Mom bakes to help her autistic son

Slice up a few bananas, mix in some sugar, vanilla pudding, Cool Whip and a top secret ingredient and you have a recipe for sweet fundraising success.

"We really liked going back to the roots of doing something you love for someone you love," said Eva Woodsmall.

This is the idea behind Eva Woodsmall's "Pies For a Cure." Her 8-year-old son, Andrew, has autism. She is dedicated to helping him be the best he can be.

"He faces so many more challenges than we do. I think this is just a simple way for us to say, 'Hey we love you and we support you and we are going to do everything we can in this process,'" said Eva.

A few weeks ago she and a group of other moms set up a makeshift bakery in her backyard. She sent out flyers and people pre-ordered her banana cream pies. Customers picked them up on her front curb.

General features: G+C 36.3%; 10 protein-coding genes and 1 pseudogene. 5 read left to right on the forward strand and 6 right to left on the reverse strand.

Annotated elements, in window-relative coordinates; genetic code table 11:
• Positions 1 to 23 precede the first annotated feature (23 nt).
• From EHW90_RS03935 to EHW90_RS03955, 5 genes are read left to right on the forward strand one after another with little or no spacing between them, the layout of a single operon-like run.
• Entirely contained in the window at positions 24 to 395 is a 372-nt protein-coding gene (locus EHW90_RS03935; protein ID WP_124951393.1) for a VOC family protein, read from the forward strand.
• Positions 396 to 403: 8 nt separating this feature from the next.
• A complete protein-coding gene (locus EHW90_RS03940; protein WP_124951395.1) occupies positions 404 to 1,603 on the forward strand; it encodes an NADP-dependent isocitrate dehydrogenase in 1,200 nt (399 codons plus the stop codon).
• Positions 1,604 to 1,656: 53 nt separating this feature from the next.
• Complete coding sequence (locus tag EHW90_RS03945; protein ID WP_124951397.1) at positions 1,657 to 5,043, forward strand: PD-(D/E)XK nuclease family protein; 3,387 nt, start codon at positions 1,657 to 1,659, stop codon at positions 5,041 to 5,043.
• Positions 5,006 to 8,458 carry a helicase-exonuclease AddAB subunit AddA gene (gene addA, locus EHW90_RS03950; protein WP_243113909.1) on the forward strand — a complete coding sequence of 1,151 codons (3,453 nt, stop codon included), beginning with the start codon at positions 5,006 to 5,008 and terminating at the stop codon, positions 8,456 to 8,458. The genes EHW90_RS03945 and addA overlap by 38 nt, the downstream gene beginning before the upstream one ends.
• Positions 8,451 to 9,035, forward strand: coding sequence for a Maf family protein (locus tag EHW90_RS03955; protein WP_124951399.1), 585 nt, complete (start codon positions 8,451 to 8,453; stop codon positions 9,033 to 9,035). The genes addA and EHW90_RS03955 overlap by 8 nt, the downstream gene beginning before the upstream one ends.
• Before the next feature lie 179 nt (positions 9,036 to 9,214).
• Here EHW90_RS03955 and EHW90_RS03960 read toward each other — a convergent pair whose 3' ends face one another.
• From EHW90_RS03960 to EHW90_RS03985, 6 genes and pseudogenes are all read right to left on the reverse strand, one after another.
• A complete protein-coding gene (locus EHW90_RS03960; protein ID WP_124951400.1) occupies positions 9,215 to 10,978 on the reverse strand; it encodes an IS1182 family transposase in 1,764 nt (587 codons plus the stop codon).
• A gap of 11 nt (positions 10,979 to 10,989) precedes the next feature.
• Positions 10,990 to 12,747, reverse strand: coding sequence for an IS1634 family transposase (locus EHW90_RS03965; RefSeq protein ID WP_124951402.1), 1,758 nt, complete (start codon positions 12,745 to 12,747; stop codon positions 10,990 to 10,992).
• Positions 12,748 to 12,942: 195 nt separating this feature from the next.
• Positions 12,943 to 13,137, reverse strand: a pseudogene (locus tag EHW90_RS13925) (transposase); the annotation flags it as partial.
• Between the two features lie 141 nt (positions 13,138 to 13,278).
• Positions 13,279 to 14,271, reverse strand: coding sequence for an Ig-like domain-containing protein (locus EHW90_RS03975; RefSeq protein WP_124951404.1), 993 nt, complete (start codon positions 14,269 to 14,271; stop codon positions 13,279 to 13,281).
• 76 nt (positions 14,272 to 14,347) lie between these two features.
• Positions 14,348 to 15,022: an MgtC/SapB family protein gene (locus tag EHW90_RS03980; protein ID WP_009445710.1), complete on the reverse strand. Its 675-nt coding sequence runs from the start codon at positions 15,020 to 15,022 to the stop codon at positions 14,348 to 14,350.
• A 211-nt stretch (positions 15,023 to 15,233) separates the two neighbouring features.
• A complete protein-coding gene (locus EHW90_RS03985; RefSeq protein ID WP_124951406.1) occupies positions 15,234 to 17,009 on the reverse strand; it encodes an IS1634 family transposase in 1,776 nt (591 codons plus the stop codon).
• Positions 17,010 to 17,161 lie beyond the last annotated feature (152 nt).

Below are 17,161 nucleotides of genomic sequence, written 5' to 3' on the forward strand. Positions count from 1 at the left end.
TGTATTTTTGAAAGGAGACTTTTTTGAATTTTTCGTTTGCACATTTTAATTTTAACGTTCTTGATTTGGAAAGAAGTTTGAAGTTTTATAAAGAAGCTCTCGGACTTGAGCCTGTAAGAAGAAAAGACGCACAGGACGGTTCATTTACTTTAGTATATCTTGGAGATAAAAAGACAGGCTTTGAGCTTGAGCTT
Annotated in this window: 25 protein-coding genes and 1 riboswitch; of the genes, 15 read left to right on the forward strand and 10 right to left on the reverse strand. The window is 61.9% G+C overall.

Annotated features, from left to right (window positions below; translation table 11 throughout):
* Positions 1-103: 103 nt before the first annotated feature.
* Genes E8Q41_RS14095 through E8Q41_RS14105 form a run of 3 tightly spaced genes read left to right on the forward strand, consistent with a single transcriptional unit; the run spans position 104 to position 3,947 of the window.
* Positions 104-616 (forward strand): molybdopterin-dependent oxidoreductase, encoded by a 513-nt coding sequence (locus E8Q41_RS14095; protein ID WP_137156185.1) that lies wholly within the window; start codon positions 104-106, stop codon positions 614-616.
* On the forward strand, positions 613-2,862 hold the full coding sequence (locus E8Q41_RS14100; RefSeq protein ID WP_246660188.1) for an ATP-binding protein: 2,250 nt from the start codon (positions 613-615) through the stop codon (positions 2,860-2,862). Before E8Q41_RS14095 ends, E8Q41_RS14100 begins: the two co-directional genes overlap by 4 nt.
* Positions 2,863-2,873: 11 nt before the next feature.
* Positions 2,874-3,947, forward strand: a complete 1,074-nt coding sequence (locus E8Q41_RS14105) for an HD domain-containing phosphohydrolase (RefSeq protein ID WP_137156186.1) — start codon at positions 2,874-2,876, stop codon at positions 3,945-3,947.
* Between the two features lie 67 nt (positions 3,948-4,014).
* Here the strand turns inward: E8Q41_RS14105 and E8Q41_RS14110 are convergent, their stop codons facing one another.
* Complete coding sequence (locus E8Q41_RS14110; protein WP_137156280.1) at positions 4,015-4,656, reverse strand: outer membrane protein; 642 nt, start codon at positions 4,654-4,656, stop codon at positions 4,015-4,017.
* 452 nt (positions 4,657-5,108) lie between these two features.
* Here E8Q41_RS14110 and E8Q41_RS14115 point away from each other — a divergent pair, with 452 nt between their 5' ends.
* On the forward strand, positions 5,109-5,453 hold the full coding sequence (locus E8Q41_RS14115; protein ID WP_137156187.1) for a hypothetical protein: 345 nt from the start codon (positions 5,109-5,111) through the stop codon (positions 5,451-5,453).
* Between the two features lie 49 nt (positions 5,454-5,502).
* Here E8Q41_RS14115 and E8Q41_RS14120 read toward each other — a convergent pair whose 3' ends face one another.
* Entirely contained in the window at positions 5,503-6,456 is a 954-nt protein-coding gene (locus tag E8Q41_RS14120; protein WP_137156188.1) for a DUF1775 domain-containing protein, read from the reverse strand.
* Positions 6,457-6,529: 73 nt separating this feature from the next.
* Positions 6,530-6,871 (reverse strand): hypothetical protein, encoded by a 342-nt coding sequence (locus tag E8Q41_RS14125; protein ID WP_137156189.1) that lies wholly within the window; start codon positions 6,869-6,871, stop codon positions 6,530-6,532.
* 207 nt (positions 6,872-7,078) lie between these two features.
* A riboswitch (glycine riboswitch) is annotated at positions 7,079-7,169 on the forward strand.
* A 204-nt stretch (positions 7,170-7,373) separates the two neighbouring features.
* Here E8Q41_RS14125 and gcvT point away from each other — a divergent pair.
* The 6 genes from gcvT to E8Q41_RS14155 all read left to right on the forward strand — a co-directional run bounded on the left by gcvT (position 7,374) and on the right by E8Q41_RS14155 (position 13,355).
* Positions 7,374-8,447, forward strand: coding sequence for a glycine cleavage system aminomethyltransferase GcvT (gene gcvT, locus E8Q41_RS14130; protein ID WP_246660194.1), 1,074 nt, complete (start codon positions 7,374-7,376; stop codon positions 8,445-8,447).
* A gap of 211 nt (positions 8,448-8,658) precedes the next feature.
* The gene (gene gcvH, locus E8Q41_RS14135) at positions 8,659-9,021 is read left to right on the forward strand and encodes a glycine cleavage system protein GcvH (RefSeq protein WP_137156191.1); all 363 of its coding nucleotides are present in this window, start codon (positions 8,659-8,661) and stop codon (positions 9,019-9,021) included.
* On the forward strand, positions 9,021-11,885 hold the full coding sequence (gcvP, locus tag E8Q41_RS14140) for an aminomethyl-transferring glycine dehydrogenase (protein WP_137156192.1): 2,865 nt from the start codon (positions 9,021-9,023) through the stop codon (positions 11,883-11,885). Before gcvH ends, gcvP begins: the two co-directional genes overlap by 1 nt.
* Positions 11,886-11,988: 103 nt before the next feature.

"Some people sent in money for the ingredients. One person sent in $520 and purchased one pie," said Eva.

Phillip Hain, with Autism Speaks, says making pies is just one of the many creative ideas people have come up with to help raise money for autism research and services.

"Even though the economy is tough, families who are affected by autism have it just as tough with having to spend money on different therapies and and different programs," said Hain.

Armed with her top secret ingredient, Eva is preparing to bring "Pies for a Cure" to new heights next spring. She's still a little shy of her $5,000 goal, but she's hoping to "bring in more dough" for this Saturday's Walk Now For Autism. She calls it a day for families to celebrate.

"For some of the newly diagnosed I always tell them to bring a pair of sunglasses because sometimes the tears are something you can't hold back because it is empowering and it's humbling," said Eva.

Walk Now For Autism is Saturday, April 25 at the Rose Bowl in Pasadena. Registration starts at 8 a.m.



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